Note: The Edit Table Defaults check box is marked for demo purposes only (see screen capture below). ContentItems.csv files contain only date and numeric values, so don’t use a text qualifier.

5. Click Analyze to invoke “Data Type Guessing” and open the Update the Table Settings page:


Note: The process adds an autoincrementing integer (identity) primary key named Pid.

6. Click the Save button to start the upload process and open the My Data page, which includes previous transfers in its Datasets tab:


Caution: If you delete a table that you create with saved settings outside of the preceding page, such as with SQL Server Management Studio 2010+, you might encounter an error when attempting to create it. This might be a bug, so I’ve reported the problem.

7. Click Remove to drop unwanted tables or Manage to open the Database Manager’s login page. Type your credentials:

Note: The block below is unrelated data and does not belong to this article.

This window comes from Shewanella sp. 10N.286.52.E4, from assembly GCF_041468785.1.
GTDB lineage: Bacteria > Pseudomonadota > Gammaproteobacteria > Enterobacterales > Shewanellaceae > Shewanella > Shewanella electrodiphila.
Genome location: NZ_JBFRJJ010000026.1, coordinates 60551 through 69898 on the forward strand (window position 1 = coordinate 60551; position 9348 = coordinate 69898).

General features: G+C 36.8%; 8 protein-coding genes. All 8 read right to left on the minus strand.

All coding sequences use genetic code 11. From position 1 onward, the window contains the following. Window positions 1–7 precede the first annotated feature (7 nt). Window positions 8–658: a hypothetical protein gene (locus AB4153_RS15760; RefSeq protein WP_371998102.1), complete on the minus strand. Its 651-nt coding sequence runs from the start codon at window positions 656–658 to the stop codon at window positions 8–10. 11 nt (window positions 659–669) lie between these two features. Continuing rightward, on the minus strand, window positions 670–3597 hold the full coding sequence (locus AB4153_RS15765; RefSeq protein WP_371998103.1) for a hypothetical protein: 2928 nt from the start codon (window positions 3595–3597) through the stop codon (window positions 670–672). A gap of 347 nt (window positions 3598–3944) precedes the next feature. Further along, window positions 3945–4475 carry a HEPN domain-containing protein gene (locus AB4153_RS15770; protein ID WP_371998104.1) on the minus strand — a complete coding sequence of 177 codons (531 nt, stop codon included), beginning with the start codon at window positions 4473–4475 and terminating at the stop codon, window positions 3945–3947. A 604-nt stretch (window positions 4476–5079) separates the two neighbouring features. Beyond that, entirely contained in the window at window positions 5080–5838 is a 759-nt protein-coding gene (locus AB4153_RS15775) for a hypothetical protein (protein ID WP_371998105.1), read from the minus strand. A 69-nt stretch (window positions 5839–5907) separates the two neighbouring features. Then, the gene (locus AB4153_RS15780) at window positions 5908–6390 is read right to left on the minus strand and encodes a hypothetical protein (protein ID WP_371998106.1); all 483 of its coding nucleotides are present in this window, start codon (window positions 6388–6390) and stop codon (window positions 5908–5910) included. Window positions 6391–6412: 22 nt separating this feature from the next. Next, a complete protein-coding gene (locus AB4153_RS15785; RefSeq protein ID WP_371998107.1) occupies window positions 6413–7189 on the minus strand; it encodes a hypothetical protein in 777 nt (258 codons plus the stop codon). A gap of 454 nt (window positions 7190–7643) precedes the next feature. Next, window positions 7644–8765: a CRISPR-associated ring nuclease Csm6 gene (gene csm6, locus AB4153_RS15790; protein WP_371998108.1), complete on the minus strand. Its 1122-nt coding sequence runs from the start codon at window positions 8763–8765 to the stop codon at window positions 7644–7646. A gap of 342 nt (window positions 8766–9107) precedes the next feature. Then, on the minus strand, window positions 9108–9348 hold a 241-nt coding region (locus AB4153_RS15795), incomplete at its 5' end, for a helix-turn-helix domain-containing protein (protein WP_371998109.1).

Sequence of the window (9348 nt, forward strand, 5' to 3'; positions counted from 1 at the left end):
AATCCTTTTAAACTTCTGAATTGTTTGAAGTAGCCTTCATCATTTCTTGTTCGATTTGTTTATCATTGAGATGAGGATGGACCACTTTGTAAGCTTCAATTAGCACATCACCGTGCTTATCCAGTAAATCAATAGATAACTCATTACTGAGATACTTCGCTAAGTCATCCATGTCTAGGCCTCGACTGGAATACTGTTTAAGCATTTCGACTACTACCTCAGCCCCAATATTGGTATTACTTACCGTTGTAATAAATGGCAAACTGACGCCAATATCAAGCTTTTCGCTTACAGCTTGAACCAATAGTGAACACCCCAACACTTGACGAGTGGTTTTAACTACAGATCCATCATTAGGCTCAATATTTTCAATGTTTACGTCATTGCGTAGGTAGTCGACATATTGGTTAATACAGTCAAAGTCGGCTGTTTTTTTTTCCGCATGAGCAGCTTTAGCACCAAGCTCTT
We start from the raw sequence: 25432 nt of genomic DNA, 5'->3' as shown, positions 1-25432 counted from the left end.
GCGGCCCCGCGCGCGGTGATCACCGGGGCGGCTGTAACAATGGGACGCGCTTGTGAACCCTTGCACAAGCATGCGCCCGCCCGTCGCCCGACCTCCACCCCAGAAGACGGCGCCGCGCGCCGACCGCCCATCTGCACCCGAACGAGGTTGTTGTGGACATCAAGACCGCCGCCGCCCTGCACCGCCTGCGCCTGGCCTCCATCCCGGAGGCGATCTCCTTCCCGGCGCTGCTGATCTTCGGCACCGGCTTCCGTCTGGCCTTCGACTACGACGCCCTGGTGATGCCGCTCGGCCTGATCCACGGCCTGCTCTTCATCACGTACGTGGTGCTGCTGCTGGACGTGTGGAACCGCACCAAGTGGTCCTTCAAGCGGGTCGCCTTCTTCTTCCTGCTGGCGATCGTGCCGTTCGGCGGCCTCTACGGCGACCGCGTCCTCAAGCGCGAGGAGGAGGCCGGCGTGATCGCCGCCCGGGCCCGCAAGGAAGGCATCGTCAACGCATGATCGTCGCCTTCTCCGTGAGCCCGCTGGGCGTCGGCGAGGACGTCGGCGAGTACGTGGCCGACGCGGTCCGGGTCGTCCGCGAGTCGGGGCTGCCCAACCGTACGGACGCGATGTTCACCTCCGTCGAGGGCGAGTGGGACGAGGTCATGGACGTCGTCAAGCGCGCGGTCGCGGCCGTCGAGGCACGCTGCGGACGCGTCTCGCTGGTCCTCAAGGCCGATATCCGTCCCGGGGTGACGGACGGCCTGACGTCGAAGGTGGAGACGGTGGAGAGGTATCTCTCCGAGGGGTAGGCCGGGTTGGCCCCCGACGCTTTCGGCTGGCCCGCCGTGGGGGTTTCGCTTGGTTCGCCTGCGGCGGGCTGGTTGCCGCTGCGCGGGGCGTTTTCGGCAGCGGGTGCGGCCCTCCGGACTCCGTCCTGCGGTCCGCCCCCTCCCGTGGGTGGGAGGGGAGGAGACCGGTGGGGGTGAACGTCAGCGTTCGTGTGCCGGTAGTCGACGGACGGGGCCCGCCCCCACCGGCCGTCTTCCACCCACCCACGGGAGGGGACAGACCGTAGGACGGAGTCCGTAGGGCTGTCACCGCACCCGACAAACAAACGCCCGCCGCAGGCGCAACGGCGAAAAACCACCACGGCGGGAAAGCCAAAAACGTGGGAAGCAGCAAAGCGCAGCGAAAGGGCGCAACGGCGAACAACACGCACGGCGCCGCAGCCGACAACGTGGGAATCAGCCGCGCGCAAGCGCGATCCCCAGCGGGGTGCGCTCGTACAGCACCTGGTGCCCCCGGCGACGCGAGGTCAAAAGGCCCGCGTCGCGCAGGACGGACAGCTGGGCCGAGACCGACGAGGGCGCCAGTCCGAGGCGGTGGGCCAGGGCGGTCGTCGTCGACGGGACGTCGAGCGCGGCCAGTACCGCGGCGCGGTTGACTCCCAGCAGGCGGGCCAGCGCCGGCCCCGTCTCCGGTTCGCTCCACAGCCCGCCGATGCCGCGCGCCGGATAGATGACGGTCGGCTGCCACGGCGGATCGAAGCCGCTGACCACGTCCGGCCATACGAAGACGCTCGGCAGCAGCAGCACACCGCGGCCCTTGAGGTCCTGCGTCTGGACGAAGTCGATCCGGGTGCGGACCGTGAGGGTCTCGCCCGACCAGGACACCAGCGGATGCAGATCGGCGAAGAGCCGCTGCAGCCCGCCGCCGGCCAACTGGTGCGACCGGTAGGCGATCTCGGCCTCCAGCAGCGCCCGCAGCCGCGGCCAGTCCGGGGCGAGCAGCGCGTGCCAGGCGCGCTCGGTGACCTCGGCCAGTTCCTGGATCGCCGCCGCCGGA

8. Click Log On to open the Database Manager’s main form. Click the Tables button in the Database Schema and Data pane:


9. Click the Data icon to open a grid to display the new ContentItems table’s rows:


Saving *.csv files to Windows Azure Blobs

2. Click the Windows Azure Blob button to open the Enter Your Windows Azure Blob Credentials Page. Complete the required entries and mark the Save Settings check box:


Caution: Be sure to type the Container name in lower case. If you include upper-case letters, you’re likely to encounter an HTTP 500 error when uploading the file. This issue is likely to be resolved shortly.

3. Click Next to open the Choose a File to Upload page and click Browse to open a Choose File to Upload dialog, which displays All Files (*.*) as the filespec. Choose any file (200 MB or smaller at present) to upload:


5. Click Open to close the dialog and return to the Choose File to Transfer page:


6. Click Import to export the file to to an Azure blob and open the My Data page. Click the Blobs tab to display the result:


7. Click View to open the What Do You Want to Do with FileName.ext? dialog:


8. Click the Open link to display the file in its default viewer, Excel for this example: